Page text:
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Eye on Psi Chi: Spring/Summer 2014

Eye on Psi Chi

Summer/Spring 2014 | Volume 18 | Issue 3

Questions (and Answers) About Graduate School

Mitchell M. Handelsman, PhD, University of Colorado Denver
Scott W. VanderStoep, PhD, Hope College (MI)
R. Eric Landrum, PhD, Boise State University (ID

View this issue in Digital and PDF formats.

The following questions were adapted from various posts in the Psi Chi LinkedIn group.

How common is it to go directly from an undergraduate degree to a PhD program?

VanderStoep: At my institution, it is becoming less common. The average age of a first-year student at a top-10 medical school last year was 24.4. So-called "gap years” are being chosen by students and, in my view, being valued by graduate institutions more now than in the past. Spending time in high-quality postbaccalaureate experiences could make you more attractive to future programs. But be advised, if your application materials have a noticeable weakness (e.g., poor GRE, poor psych GPA), experience can only do so much to mitigate these shortcomings. In other words, I don’t believe "I have bad GRE scores so I’m going to volunteer in a psych inpatient unit” is a good strategy unless a lot of time has passed since your GRE. If this is your reason for a gap year, I would instead recommend doing something to erase or diminish those weaknesses such as applying to a master’s program at a less competitive institution or studying for and retaking the GRE. Perhaps my colleagues believe otherwise?

Handelsman: The questions that go beyond how common it is include "What should I do for a year or two?” which Scott addressed in a way I cannot disagree with. The next broader question might be, "What do I want to do with my life, and when can I do what?” Taking some time before graduate school to pursue other dreams (Yes, people have dreams that don’t include psychology!) might be a wonderful idea. It’s also a good idea to take some time if you’re not sure or passionate about your graduate training.

Landrum: I think there is a direct question here and an indirect question as mentioned by my colleagues. To answer your question directly, I’m not sure we have national data about the most common path to PhD programs, whether that be from the bachelor’s degree straight in or via a terminal master’s degree. I do wish there was stronger advocacy for undergraduate psychology majors such that an organization somewhere was interested in answering those types of questions. I think the indirect question is this: "How will I know what I want to do?” And I think the answer is through serious self-reflection; it doesn’t have to be a gap year, but it could be. Students are in such a hurry to "get courses out of the way” and "get through their psychology major” that I think they often fail to stop and think about why they are doing what they are doing, and what will be the next steps. Having a thoughtful plan with accompanying action steps and a strong mentor will go a long way to a successful path, whatever that path may look like.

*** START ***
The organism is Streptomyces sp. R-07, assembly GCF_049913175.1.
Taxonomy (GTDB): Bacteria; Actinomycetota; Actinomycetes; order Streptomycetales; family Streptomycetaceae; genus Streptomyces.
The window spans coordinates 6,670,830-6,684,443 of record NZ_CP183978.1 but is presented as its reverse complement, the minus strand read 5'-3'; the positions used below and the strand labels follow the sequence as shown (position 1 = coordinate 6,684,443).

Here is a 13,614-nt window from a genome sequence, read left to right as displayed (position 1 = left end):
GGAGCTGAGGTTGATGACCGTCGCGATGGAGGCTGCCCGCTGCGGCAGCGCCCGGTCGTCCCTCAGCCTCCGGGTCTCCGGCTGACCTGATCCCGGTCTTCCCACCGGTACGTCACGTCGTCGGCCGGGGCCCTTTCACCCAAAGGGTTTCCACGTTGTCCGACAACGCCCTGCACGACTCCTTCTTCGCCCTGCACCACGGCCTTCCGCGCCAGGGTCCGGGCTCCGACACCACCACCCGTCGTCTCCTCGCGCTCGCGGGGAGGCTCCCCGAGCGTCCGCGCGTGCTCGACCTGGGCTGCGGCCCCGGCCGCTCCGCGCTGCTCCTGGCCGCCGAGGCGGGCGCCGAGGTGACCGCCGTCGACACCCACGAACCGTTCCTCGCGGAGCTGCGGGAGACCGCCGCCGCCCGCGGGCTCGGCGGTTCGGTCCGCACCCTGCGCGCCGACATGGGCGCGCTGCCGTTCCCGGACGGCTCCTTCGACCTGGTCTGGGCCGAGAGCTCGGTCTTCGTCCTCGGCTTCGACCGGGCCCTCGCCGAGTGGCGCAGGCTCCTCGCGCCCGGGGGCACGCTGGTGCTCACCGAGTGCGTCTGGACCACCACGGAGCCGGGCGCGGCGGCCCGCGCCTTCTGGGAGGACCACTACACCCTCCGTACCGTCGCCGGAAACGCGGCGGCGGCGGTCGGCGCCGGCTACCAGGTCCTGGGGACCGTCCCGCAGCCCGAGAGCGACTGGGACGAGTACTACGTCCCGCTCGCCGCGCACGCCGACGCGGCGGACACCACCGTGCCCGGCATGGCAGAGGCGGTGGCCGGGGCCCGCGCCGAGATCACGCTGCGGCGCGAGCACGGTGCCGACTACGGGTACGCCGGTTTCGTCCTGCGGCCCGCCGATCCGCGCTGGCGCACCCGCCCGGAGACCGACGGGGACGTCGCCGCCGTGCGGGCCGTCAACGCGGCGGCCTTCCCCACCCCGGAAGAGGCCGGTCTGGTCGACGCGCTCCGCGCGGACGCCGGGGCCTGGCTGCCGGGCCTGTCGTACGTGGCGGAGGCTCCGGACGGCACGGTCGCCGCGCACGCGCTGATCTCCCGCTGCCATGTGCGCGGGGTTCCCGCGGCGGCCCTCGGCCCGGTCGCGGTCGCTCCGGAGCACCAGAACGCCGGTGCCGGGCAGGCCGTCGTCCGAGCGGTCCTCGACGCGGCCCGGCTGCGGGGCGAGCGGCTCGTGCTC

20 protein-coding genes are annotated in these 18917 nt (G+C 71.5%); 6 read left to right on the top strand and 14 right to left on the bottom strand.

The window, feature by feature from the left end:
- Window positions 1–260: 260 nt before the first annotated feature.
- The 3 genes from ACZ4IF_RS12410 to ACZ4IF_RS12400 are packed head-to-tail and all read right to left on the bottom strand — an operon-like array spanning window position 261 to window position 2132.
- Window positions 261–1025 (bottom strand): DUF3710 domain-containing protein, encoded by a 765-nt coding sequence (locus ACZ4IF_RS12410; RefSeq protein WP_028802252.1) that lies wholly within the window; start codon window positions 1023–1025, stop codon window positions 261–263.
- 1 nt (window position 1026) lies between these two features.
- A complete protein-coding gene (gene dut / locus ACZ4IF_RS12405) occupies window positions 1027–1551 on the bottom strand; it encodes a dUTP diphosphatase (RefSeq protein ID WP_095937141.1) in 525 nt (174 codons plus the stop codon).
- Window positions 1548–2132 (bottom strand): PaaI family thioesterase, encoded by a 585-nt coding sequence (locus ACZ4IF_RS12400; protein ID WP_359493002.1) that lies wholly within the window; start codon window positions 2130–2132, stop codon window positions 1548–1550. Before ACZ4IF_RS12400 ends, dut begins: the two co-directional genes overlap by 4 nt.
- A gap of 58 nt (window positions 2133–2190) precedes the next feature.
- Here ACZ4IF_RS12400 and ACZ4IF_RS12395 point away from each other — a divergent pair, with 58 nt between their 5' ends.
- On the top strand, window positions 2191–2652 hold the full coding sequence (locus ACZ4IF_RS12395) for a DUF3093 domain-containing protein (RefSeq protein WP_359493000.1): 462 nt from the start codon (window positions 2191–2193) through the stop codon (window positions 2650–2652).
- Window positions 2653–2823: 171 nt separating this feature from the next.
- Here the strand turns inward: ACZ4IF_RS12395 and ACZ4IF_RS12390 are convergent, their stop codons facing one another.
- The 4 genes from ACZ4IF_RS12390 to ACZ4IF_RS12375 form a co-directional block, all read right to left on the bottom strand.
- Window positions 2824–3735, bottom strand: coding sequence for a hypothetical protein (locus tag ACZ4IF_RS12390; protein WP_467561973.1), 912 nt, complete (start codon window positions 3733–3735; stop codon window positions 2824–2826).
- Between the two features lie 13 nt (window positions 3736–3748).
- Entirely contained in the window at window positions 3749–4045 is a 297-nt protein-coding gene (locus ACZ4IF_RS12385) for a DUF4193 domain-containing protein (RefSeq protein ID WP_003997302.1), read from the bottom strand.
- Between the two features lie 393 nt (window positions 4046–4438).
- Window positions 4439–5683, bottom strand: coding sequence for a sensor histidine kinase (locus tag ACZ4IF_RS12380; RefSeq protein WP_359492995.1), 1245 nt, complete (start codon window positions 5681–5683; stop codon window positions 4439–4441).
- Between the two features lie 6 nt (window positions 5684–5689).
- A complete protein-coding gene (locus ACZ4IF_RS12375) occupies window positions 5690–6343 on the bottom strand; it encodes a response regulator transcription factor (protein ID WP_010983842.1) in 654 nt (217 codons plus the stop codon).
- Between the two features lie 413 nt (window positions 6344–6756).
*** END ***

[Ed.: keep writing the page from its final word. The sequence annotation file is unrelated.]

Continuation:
Is it worth going to a school that doesn’t have a top-ranked graduate program?

VanderStoep: I can give my perspective as someone who has hired about 30 faculty in the last eight years as department chair and divisional dean. And that is, if you are considering an academic career, the very first thing search committees usually look for is a strong record of teaching and a promising area of scholarship (preferably with some refereed publications during graduate school). You can do that at any program if you have a productive advisor. However, search committees also look at prestige of the institution and, thus, you may be at a disadvantage against those from more venerable programs. But it is not at the top of most search committees’ list. Now, if your goal is a career in a clinical or industrial setting, my sense is that the difference between programs means even less than it does in academia. Other thoughts, oh learned colleagues?

Handelsman: First, would you like to know what graduate program I’m from (over 30 years ago) before you believe my answer? It may not be as prestigious as you might guess. Second, think of your most inspirational teachers. Where did they get their degrees, and does it matter? Third, are you at a top-ranked undergraduate program? I think you can take the "LeBron” approach and only play for a team that has a chance to win it all, or you can take the approach (I don’t have a name for it yet) of going to the best team that will have you.

Landrum: This is a situation where a psychology major should be able to apply his or her psychological skills to this question. As you know, psychologists spend a lot of time carefully considering how dependent variables are measured. When an organization like U.S. News and World Report issues rankings, those numbers can be considered dependent variables. So ask all the questions that you would if you were reviewing psychological research: what do the numbers mean, how were the scores calculated, are the data valid and reliable, and so on? At best, these data represent aggregate overall summaries of quality. Say there are 100 schools on the list, ranked 1 to 100. We could find a person at School 1 who had a lousy experience and a person at School 100 who had a worldclass experience. So the rankings data are one piece of data, but they should not be the only data considered in a graduate school decision. The key question here is "what is the best graduate school for me?” Answering that question will take a lot of due diligence and the active application of your psychological research chops!

What are the advantages and disadvantages of attending a graduate school that is very far away from where I presently live with all my family and friends?